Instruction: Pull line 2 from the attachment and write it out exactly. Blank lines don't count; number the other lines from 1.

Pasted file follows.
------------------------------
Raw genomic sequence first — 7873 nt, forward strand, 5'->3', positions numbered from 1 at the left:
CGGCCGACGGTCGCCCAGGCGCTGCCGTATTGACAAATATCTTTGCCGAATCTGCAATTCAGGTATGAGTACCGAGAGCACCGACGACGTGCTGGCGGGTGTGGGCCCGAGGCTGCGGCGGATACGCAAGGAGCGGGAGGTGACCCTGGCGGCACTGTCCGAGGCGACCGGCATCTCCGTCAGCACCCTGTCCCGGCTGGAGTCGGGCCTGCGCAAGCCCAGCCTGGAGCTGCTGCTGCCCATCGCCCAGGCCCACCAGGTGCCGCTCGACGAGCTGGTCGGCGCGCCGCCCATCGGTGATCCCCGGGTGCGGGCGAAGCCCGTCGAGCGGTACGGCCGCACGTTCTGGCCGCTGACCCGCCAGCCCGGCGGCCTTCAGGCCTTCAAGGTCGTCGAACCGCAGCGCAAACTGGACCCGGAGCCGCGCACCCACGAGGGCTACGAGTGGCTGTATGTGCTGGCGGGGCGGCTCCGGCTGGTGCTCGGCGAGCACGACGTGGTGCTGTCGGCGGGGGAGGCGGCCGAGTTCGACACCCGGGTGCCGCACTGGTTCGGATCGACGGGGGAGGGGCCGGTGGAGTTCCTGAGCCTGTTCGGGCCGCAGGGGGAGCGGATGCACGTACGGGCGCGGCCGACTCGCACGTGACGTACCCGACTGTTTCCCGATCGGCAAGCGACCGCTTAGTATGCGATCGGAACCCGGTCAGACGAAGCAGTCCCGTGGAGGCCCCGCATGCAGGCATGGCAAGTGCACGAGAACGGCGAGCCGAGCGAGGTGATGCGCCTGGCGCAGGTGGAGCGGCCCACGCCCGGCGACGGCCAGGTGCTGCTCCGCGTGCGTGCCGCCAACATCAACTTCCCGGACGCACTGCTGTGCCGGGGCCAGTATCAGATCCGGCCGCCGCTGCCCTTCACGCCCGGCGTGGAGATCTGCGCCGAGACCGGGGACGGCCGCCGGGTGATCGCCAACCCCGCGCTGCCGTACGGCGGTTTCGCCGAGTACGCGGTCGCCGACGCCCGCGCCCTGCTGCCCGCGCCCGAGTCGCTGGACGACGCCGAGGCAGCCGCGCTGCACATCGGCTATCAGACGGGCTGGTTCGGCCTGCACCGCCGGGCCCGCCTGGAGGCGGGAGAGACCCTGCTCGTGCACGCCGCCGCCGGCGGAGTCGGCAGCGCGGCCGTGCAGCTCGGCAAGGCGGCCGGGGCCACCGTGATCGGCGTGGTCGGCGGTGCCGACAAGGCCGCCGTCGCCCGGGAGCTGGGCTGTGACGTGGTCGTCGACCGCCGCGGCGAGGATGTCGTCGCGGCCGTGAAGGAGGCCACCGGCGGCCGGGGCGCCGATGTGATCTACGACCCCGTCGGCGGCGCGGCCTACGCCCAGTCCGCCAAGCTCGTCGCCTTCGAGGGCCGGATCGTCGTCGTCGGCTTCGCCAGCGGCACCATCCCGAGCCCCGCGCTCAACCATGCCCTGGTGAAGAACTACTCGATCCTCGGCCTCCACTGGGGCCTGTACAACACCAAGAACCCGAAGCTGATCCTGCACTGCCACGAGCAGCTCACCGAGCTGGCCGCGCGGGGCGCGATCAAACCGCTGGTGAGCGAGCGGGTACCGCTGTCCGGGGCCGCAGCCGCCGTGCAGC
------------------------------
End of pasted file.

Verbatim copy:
CGGCCGACGGTCGCCCAGGCGCTGCCGTATTGACAAATATCTTTGCCGAATCTGCAATTCAGGTATGAGTACCGAGAGCACCGACGACGTGCTGGCGGGTGTGGGCCCGAGGCTGCGGCGGATACGCAAGGAGCGGGAGGTGACCCTGGCGGCACTGTCCGAGGCGACCGGCATCTCCGTCAGCACCCTGTCCCGGCTGGAGTCGGGCCTGCGCAAGCCCAGCCTGGAGCTGCTGCTGCCCATCGCCCAGGCCCACCAGGTGCCGCTCGACGAGCTGGTCGGCGCGCCGCCCATCGGTGATCCCCGGGTGCGGGCGAAGCCCGTCGAGCGGTACGGCCGCACGTTCTGGCCGCTGACCCGCCAGCCCGGCGGCCTTCAGGCCTTCAAGGTCGTCGAACCGCAGCGCAAACTGGACCCGGAGCCGCGCACCCACGAGGGCTACGAGTGGCTGTATGTGCTGGCGGGGCGGCTCCGGCTGGTGCTCGGCGAGCACGACGTGGTGCTGTCGGCGGGGGAGGCGGCCGAGTTCGACACCCGGGTGCCGCACTGGTTCGGATCGACGGGGGAGGGGCCGGTGGAGTTCCTGAGCCTGTTCGGGCCGCAGGGGGAGCGGATGCACGTACGGGCGCGGCCGACTCGCACGTGACGTACCCGACTGTTTCCCGATCGGCAAGCGACCGCTTAGTATGCGATCGGAACCCGGTCAGACGAAGCAGTCCCGTGGAGGCCCCGCATGCAGGCATGGCAAGTGCACGAGAACGGCGAGCCGAGCGAGGTGATGCGCCTGGCGCAGGTGGAGCGGCCCACGCCCGGCGACGGCCAGGTGCTGCTCCGCGTGCGTGCCGCCAACATCAACTTCCCGGACGCACTGCTGTGCCGGGGCCAGTATCAGATCCGGCCGCCGCTGCCCTTCACGCCCGGCGTGGAGATCTGCGCCGAGACCGGGGACGGCCGCCGGGTGATCGCCAACCCCGCGCTGCCGTACGGCGGTTTCGCCGAGTACGCGGTCGCCGACGCCCGCGCCCTGCTGCCCGCGCCCGAGTCGCTGGACGACGCCGAGGCAGCCGCGCTGCACATCGGCTATCAGACGGGCTGGTTCGGCCTGCACCGCCGGGCCCGCCTGGAGGCGGGAGAGACCCTGCTCGTGCACGCCGCCGCCGGCGGAGTCGGCAGCGCGGCCGTGCAGCTCGGCAAGGCGGCCGGGGCCACCGTGATCGGCGTGGTCGGCGGTGCCGACAAGGCCGCCGTCGCCCGGGAGCTGGGCTGTGACGTGGTCGTCGACCGCCGCGGCGAGGATGTCGTCGCGGCCGTGAAGGAGGCCACCGGCGGCCGGGGCGCCGATGTGATCTACGACCCCGTCGGCGGCGCGGCCTACGCCCAGTCCGCCAAGCTCGTCGCCTTCGAGGGCCGGATCGTCGTCGTCGGCTTCGCCAGCGGCACCATCCCGAGCCCCGCGCTCAACCATGCCCTGGTGAAGAACTACTCGATCCTCGGCCTCCACTGGGGCCTGTACAACACCAAGAACCCGAAGCTGATCCTGCACTGCCACGAGCAGCTCACCGAGCTGGCCGCGCGGGGCGCGATCAAACCGCTGGTGAGCGAGCGGGTACCGCTGTCCGGGGCCGCAGCCGCCGTGCAGC